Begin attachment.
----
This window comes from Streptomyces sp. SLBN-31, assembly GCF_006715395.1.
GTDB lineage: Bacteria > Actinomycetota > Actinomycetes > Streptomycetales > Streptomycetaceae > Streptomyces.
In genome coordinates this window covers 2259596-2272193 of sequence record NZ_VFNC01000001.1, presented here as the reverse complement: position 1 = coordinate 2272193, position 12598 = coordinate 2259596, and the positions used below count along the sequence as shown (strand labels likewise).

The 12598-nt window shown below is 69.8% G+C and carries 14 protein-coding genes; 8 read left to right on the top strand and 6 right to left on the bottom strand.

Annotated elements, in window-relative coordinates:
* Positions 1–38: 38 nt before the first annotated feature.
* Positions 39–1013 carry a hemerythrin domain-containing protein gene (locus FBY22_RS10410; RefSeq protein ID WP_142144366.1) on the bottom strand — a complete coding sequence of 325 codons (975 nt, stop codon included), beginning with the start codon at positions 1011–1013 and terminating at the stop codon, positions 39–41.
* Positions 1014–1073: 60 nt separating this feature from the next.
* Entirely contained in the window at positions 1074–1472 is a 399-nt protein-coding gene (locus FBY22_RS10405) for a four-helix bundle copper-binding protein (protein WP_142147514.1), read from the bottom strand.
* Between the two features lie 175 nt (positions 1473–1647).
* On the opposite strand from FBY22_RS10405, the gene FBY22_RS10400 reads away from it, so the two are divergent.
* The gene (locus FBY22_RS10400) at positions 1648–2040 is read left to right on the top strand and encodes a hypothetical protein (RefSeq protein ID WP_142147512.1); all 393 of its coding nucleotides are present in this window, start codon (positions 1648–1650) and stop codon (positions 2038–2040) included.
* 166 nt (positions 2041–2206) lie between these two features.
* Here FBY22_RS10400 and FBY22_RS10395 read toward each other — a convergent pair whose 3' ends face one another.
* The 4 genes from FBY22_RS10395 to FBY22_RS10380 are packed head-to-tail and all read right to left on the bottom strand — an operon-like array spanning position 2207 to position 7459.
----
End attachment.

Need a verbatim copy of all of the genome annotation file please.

This window comes from Streptomyces sp. SLBN-31, assembly GCF_006715395.1.
GTDB lineage: Bacteria > Actinomycetota > Actinomycetes > Streptomycetales > Streptomycetaceae > Streptomyces.
In genome coordinates this window covers 2259596-2272193 of sequence record NZ_VFNC01000001.1, presented here as the reverse complement: position 1 = coordinate 2272193, position 12598 = coordinate 2259596, and the positions used below count along the sequence as shown (strand labels likewise).

The 12598-nt window shown below is 69.8% G+C and carries 14 protein-coding genes; 8 read left to right on the top strand and 6 right to left on the bottom strand.

Annotated elements, in window-relative coordinates:
* Positions 1–38: 38 nt before the first annotated feature.
* Positions 39–1013 carry a hemerythrin domain-containing protein gene (locus FBY22_RS10410; RefSeq protein ID WP_142144366.1) on the bottom strand — a complete coding sequence of 325 codons (975 nt, stop codon included), beginning with the start codon at positions 1011–1013 and terminating at the stop codon, positions 39–41.
* Positions 1014–1073: 60 nt separating this feature from the next.
* Entirely contained in the window at positions 1074–1472 is a 399-nt protein-coding gene (locus FBY22_RS10405) for a four-helix bundle copper-binding protein (protein WP_142147514.1), read from the bottom strand.
* Between the two features lie 175 nt (positions 1473–1647).
* On the opposite strand from FBY22_RS10405, the gene FBY22_RS10400 reads away from it, so the two are divergent.
* The gene (locus FBY22_RS10400) at positions 1648–2040 is read left to right on the top strand and encodes a hypothetical protein (RefSeq protein ID WP_142147512.1); all 393 of its coding nucleotides are present in this window, start codon (positions 1648–1650) and stop codon (positions 2038–2040) included.
* 166 nt (positions 2041–2206) lie between these two features.
* Here FBY22_RS10400 and FBY22_RS10395 read toward each other — a convergent pair whose 3' ends face one another.
* The 4 genes from FBY22_RS10395 to FBY22_RS10380 are packed head-to-tail and all read right to left on the bottom strand — an operon-like array spanning position 2207 to position 7459.